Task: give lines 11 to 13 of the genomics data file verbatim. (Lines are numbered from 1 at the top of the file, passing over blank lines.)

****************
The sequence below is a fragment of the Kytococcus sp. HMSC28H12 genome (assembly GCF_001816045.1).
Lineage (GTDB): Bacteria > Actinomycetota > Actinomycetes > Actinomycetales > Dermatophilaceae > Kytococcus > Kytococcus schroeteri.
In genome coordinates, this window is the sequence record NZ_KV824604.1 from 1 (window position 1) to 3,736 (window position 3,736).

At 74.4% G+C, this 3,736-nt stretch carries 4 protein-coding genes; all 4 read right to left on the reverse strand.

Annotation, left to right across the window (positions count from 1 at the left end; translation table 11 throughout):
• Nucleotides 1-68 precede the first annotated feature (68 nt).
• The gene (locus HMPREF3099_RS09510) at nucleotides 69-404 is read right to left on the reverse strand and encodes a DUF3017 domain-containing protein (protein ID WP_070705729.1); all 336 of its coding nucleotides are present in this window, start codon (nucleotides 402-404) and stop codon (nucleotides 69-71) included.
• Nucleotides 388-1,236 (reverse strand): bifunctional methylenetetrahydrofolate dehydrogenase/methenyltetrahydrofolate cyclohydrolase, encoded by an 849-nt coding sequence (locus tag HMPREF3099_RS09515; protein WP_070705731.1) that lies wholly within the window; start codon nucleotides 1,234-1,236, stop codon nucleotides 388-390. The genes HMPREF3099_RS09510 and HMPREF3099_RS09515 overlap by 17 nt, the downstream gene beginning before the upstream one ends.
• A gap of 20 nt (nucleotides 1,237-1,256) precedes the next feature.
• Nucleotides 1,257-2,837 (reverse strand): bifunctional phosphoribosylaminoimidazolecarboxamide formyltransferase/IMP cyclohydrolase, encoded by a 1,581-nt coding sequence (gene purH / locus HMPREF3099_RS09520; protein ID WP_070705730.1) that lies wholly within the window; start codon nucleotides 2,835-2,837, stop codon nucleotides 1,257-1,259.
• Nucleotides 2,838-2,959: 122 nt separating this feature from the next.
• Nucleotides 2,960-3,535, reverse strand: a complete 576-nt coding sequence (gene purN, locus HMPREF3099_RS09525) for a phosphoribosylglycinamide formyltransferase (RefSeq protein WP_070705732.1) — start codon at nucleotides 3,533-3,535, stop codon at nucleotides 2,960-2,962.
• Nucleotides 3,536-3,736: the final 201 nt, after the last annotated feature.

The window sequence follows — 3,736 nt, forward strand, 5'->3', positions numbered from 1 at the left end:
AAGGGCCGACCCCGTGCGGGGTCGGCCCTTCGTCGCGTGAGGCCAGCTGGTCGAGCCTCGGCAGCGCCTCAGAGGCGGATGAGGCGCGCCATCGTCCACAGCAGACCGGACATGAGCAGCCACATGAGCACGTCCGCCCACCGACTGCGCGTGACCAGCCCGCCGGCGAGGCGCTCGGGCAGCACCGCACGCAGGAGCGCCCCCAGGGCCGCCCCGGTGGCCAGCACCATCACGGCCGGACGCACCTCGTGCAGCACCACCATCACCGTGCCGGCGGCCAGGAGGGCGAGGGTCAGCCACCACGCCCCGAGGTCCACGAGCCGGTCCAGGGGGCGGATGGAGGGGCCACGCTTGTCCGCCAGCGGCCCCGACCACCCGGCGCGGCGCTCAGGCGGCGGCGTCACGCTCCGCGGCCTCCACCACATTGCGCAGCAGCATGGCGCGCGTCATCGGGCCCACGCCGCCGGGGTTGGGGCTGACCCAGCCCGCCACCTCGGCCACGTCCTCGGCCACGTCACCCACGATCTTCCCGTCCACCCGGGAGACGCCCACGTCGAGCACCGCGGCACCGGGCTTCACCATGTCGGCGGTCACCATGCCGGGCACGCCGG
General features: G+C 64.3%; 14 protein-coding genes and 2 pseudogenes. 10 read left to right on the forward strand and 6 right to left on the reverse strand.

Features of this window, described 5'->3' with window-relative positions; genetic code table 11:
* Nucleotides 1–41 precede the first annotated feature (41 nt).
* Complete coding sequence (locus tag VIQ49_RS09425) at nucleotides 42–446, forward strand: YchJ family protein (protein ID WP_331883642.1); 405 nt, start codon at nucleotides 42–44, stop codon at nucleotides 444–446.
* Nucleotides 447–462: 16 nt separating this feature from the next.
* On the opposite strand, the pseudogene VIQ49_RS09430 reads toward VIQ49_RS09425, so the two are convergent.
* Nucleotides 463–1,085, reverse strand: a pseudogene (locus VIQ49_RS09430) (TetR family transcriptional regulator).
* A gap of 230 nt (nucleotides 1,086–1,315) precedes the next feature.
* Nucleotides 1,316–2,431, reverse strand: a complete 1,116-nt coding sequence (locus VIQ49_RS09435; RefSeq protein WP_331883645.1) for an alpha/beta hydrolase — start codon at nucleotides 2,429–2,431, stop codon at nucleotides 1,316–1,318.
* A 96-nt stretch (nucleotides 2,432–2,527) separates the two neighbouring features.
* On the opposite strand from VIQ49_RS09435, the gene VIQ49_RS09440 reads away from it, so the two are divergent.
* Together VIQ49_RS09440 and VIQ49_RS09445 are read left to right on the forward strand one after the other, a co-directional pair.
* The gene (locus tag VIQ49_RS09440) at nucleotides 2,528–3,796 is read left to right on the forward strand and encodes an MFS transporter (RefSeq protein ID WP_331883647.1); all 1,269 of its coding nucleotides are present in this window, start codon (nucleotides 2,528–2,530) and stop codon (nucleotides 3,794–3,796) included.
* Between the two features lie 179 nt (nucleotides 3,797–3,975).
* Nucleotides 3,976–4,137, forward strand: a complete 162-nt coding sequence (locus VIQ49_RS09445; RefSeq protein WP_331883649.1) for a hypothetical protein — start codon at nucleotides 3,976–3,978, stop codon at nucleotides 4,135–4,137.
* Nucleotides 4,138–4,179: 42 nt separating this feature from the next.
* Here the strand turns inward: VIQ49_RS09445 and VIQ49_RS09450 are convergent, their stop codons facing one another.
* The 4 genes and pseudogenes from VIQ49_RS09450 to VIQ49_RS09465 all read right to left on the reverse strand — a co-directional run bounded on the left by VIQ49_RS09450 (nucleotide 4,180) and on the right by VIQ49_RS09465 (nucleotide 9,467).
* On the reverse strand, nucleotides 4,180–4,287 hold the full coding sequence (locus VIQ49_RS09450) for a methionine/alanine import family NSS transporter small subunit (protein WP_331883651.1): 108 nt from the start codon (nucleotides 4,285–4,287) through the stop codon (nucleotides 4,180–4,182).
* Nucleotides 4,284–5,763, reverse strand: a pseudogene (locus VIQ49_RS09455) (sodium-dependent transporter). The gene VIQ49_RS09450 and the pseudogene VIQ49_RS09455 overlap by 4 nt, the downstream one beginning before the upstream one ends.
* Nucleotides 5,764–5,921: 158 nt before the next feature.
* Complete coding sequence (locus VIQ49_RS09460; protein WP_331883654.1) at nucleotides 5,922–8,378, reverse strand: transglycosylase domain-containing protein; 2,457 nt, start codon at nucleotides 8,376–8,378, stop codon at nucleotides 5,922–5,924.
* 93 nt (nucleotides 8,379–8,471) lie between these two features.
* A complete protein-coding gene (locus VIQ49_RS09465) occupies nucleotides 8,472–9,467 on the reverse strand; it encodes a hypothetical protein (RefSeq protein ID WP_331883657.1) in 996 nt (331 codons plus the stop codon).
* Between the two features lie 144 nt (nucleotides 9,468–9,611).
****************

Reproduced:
• Nucleotides 2,838-2,959: 122 nt separating this feature from the next.
• Nucleotides 2,960-3,535, reverse strand: a complete 576-nt coding sequence (gene purN, locus HMPREF3099_RS09525) for a phosphoribosylglycinamide formyltransferase (RefSeq protein WP_070705732.1) — start codon at nucleotides 3,533-3,535, stop codon at nucleotides 2,960-2,962.
• Nucleotides 3,536-3,736: the final 201 nt, after the last annotated feature.